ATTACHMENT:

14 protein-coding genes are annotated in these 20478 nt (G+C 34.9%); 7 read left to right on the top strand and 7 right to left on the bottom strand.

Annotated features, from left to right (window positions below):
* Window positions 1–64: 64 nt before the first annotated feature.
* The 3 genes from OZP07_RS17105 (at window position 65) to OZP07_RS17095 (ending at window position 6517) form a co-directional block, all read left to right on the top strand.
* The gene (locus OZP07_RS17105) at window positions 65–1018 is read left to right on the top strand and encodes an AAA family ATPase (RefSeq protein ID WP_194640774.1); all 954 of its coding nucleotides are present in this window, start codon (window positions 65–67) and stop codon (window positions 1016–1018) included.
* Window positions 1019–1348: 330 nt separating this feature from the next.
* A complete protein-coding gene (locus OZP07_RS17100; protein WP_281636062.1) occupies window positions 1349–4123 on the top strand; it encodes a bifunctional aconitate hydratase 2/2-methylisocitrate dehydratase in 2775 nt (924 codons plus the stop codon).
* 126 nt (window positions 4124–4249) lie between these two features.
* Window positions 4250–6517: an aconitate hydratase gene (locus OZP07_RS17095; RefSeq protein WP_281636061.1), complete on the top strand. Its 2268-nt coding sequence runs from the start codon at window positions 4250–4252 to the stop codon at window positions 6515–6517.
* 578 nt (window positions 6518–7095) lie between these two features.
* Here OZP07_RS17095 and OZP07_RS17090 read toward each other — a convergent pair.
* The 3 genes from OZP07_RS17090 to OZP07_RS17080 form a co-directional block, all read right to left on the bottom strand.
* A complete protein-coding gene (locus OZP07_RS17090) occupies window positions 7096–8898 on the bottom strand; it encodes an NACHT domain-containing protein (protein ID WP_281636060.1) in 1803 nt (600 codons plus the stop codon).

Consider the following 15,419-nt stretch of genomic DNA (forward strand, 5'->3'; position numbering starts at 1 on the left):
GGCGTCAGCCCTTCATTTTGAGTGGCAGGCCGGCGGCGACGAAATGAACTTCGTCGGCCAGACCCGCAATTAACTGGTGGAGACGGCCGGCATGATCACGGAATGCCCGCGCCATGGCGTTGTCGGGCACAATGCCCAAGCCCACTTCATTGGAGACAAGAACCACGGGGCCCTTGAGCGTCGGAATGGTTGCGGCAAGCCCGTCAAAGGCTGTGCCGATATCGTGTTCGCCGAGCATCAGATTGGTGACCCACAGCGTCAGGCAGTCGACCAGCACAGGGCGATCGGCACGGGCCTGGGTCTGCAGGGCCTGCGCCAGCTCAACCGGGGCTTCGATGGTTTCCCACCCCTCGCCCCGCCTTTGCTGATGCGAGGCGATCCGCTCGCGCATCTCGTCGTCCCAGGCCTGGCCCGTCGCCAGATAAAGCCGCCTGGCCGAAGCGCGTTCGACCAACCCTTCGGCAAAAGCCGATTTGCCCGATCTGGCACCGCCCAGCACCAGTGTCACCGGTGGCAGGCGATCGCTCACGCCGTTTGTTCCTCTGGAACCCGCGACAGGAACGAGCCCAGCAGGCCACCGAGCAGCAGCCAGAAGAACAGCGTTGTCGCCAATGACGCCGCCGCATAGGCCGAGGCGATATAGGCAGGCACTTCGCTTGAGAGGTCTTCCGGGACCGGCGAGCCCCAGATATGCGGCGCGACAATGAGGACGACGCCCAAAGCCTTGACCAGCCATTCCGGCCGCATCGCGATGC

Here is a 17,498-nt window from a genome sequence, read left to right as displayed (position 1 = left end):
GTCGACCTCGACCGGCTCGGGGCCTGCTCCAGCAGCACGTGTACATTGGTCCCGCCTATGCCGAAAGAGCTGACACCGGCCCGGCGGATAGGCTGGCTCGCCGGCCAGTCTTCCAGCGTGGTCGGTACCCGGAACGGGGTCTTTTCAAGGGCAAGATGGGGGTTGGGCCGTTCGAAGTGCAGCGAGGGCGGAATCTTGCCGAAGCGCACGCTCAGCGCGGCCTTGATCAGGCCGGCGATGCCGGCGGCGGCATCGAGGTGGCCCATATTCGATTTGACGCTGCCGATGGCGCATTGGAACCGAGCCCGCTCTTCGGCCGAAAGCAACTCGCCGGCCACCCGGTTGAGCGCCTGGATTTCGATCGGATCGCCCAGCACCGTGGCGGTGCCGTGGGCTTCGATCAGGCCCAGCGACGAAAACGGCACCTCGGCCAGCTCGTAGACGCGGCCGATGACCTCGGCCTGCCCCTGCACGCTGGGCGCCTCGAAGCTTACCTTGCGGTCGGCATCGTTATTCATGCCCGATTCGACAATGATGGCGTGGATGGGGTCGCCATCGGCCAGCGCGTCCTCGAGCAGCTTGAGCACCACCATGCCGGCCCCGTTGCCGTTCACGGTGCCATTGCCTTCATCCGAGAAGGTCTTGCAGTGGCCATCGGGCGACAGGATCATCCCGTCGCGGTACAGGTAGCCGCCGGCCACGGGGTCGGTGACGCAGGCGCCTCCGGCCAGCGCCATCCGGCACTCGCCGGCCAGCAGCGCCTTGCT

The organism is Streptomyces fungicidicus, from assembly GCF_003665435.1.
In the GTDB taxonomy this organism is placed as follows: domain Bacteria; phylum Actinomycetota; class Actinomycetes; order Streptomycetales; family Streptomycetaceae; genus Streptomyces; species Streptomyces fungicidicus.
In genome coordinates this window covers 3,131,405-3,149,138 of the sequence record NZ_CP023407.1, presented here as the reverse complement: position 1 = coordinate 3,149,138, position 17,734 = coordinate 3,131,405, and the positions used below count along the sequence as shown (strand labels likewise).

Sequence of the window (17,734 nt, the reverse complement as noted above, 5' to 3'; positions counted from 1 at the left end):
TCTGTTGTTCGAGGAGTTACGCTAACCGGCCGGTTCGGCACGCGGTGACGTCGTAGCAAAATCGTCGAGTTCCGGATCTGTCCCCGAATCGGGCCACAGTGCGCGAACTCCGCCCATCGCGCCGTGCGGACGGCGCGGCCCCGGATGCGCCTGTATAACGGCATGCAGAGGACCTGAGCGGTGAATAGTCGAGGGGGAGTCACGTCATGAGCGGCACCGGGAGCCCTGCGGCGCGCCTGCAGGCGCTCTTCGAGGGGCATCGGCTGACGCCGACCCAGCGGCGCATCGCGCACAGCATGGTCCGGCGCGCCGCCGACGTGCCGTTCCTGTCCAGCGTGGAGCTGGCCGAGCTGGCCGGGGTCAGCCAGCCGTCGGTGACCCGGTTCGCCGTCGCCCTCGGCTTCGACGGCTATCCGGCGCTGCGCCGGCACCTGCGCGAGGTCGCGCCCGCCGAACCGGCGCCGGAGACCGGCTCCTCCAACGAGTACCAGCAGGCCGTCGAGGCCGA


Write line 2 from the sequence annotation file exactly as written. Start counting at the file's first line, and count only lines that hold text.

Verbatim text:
Annotated features, from left to right (window positions below):